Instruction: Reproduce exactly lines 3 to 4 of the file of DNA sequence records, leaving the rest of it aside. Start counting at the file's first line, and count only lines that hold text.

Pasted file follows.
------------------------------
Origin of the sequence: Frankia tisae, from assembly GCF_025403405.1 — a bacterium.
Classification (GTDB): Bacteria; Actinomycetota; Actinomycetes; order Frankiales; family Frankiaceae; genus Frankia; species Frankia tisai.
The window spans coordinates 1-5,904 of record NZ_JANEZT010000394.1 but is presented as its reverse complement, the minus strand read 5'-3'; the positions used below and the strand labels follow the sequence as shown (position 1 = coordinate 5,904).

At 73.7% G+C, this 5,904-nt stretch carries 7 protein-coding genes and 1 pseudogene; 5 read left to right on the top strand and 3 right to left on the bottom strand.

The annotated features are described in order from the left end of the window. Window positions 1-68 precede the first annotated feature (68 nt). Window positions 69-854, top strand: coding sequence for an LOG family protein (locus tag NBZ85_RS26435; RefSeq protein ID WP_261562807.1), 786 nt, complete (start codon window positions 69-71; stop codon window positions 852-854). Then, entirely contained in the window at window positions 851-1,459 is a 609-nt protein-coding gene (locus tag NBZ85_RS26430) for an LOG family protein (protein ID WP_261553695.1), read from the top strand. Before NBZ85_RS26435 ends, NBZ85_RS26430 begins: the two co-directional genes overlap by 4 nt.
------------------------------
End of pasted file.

The window spans coordinates 1-5,904 of record NZ_JANEZT010000394.1 but is presented as its reverse complement, the minus strand read 5'-3'; the positions used below and the strand labels follow the sequence as shown (position 1 = coordinate 5,904).

At 73.7% G+C, this 5,904-nt stretch carries 7 protein-coding genes and 1 pseudogene; 5 read left to right on the top strand and 3 right to left on the bottom strand.